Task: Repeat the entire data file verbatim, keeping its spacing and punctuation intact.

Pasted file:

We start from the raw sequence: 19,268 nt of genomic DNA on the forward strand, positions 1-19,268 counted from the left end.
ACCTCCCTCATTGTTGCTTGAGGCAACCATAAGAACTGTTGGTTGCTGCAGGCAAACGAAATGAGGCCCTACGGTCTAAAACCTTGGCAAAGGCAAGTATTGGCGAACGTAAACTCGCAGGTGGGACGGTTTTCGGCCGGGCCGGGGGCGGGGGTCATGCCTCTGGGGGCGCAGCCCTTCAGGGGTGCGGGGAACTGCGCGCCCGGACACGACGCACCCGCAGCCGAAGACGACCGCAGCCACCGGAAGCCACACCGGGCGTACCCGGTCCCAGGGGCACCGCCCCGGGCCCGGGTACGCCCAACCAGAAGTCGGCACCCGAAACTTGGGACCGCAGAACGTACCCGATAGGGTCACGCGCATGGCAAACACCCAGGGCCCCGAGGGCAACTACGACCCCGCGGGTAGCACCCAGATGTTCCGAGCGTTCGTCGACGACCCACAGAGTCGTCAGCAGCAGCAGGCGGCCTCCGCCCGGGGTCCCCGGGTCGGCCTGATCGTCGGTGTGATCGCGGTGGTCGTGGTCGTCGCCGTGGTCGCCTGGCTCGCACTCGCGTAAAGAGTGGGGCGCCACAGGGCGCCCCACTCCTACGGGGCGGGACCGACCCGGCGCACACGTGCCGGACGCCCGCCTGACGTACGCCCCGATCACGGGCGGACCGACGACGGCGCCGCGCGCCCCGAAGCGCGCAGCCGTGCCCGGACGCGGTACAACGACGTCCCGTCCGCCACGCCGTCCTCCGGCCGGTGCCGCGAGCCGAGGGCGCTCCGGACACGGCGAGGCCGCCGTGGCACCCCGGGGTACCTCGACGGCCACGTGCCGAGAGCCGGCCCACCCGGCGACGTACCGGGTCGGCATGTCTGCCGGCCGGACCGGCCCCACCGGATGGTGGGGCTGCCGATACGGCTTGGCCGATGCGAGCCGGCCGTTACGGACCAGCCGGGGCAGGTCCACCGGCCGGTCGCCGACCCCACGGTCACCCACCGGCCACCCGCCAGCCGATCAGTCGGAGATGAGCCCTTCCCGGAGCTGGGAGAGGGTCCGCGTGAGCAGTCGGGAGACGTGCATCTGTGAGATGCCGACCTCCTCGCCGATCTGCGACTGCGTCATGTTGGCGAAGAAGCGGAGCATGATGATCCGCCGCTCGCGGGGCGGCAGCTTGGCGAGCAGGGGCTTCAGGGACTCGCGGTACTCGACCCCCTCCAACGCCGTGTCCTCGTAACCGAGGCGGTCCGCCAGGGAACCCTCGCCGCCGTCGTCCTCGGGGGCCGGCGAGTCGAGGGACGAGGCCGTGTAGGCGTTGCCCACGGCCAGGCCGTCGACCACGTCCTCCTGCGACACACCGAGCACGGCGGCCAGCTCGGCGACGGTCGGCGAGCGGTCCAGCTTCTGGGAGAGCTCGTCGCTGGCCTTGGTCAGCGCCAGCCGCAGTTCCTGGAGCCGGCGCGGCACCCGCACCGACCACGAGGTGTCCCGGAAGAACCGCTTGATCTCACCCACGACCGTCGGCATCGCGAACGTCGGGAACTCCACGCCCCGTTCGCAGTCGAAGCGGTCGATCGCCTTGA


We start from the raw sequence: 19,268 nt of genomic DNA on the forward strand, positions 1-19,268 counted from the left end.
ACCTCCCTCATTGTTGCTTGAGGCAACCATAAGAACTGTTGGTTGCTGCAGGCAAACGAAATGAGGCCCTACGGTCTAAAACCTTGGCAAAGGCAAGTATTGGCGAACGTAAACTCGCAGGTGGGACGGTTTTCGGCCGGGCCGGGGGCGGGGGTCATGCCTCTGGGGGCGCAGCCCTTCAGGGGTGCGGGGAACTGCGCGCCCGGACACGACGCACCCGCAGCCGAAGACGACCGCAGCCACCGGAAGCCACACCGGGCGTACCCGGTCCCAGGGGCACCGCCCCGGGCCCGGGTACGCCCAACCAGAAGTCGGCACCCGAAACTTGGGACCGCAGAACGTACCCGATAGGGTCACGCGCATGGCAAACACCCAGGGCCCCGAGGGCAACTACGACCCCGCGGGTAGCACCCAGATGTTCCGAGCGTTCGTCGACGACCCACAGAGTCGTCAGCAGCAGCAGGCGGCCTCCGCCCGGGGTCCCCGGGTCGGCCTGATCGTCGGTGTGATCGCGGTGGTCGTGGTCGTCGCCGTGGTCGCCTGGCTCGCACTCGCGTAAAGAGTGGGGCGCCACAGGGCGCCCCACTCCTACGGGGCGGGACCGACCCGGCGCACACGTGCCGGACGCCCGCCTGACGTACGCCCCGATCACGGGCGGACCGACGACGGCGCCGCGCGCCCCGAAGCGCGCAGCCGTGCCCGGACGCGGTACAACGACGTCCCGTCCGCCACGCCGTCCTCCGGCCGGTGCCGCGAGCCGAGGGCGCTCCGGACACGGCGAGGCCGCCGTGGCACCCCGGGGTACCTCGACGGCCACGTGCCGAGAGCCGGCCCACCCGGCGACGTACCGGGTCGGCATGTCTGCCGGCCGGACCGGCCCCACCGGATGGTGGGGCTGCCGATACGGCTTGGCCGATGCGAGCCGGCCGTTACGGACCAGCCGGGGCAGGTCCACCGGCCGGTCGCCGACCCCACGGTCACCCACCGGCCACCCGCCAGCCGATCAGTCGGAGATGAGCCCTTCCCGGAGCTGGGAGAGGGTCCGCGTGAGCAGTCGGGAGACGTGCATCTGTGAGATGCCGACCTCCTCGCCGATCTGCGACTGCGTCATGTTGGCGAAGAAGCGGAGCATGATGATCCGCCGCTCGCGGGGCGGCAGCTTGGCGAGCAGGGGCTTCAGGGACTCGCGGTACTCGACCCCCTCCAACGCCGTGTCCTCGTAACCGAGGCGGTCCGCCAGGGAACCCTCGCCGCCGTCGTCCTCGGGGGCCGGCGAGTCGAGGGACGAGGCCGTGTAGGCGTTGCCCACGGCCAGGCCGTCGACCACGTCCTCCTGCGACACACCGAGCACGGCGGCCAGCTCGGCGACGGTCGGCGAGCGGTCCAGCTTCTGGGAGAGCTCGTCGCTGGCCTTGGTCAGCGCCAGCCGCAGTTCCTGGAGCCGGCGCGGCACCCGCACCGACCACGAGGTGTCCCGGAAGAACCGCTTGATCTCACCCACGACCGTCGGCATCGCGAACGTCGGGAACTCCACGCCCCGTTCGCAGTCGAAGCGGTCGATCGCCTTGA